Those that aren’t staying have headed home now. Of the rest, I am the first casualty. Sleep beckons and I crawl into my sleeping bag but oblivion is broken by my phone alarm telling me it is time to get up. There had been a plan to go fishing before work but sleep is insistent. Later I wake of my own accord and am the first moving when the sun creeps over the horizon and occasionally peaks through the clouds. Reminders of the party are all around including a body curled up by the cooling coals in one of the fireplaces. Coffee percolates and the cleanup starts. I can’t find my shoes.

A day later I am on Cornell Point trying to put my skirt on. The wind is howling down the river and the tour has moved quickly. After the one attempt to paddle into Everett Cove proved futile, we are going to try for the harbor. My hands are stiff and weak from the cold. Only a burst of willpower gets the skirt on. The warmth and friendship of Friday night has become memory and only coffee is fueling me. Last night we couldn’t keep our eyes open much past 8, the warmth from the fire and the murmur from the TV a pleasant reminder of the previous festivities. Today there is cold and wind and crows playing in the tree line.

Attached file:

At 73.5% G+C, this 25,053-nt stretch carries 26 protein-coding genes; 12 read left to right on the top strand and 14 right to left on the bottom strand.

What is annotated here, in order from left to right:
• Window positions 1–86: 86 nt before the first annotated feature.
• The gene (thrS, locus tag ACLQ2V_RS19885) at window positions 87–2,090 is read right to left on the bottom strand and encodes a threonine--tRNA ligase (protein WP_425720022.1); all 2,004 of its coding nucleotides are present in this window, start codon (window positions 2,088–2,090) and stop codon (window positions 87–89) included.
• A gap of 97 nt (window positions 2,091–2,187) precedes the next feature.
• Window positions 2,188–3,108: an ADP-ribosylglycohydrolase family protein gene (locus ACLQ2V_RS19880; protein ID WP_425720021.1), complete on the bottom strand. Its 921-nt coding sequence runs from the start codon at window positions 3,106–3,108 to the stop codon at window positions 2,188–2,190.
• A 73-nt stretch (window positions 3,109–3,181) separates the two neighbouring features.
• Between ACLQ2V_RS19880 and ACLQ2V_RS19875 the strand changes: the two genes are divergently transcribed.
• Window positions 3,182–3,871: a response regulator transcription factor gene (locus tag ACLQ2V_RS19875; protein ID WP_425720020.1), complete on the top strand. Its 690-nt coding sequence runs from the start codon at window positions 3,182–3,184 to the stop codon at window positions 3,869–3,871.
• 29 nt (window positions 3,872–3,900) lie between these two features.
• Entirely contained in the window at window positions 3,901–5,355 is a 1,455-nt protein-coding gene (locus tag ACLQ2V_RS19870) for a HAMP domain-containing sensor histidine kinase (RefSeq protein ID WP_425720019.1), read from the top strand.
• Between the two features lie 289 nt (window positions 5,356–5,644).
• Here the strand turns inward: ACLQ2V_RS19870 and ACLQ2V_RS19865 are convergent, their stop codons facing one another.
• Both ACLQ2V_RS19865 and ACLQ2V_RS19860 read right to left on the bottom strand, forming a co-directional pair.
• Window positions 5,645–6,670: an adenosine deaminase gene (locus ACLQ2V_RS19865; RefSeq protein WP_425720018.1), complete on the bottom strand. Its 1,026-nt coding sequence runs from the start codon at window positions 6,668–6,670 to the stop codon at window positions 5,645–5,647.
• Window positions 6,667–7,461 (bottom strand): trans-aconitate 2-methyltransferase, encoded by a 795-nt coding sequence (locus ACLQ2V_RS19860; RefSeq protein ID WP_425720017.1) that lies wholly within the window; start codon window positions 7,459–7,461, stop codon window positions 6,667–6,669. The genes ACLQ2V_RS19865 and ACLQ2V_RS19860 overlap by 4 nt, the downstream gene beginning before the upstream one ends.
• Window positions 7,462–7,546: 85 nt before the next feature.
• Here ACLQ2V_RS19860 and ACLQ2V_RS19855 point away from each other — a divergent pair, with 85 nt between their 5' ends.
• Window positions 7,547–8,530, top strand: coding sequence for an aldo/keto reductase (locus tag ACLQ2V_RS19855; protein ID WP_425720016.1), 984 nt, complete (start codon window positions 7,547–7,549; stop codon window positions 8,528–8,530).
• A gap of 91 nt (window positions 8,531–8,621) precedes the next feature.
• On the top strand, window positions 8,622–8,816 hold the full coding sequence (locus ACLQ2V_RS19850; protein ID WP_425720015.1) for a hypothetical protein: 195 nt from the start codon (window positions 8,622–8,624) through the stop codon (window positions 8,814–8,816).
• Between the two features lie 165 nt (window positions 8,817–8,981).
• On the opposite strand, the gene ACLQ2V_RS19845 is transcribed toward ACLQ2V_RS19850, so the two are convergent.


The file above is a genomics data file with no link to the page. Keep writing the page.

Back at the shack, everyone is bundled. The little heater hasn’t been able to keep up against the chill with the number of people coming and going. There is talk of how to spend Sunday evening but I have plans. We shut the shop and head off in different directions.

Tuesday, October 14, 2008


My feet dig into the sand as the kite arcs low across the horizon. The traces pull at the bar in my hands, reins for some strange, flying horse. One hand pulls back while the other pushes forward, the kite arcs back to a zenith and the pull diminishes before it angles earthward again. It is straining at the lines and I get dragged forward. Another shift of my hands sends it back into the air.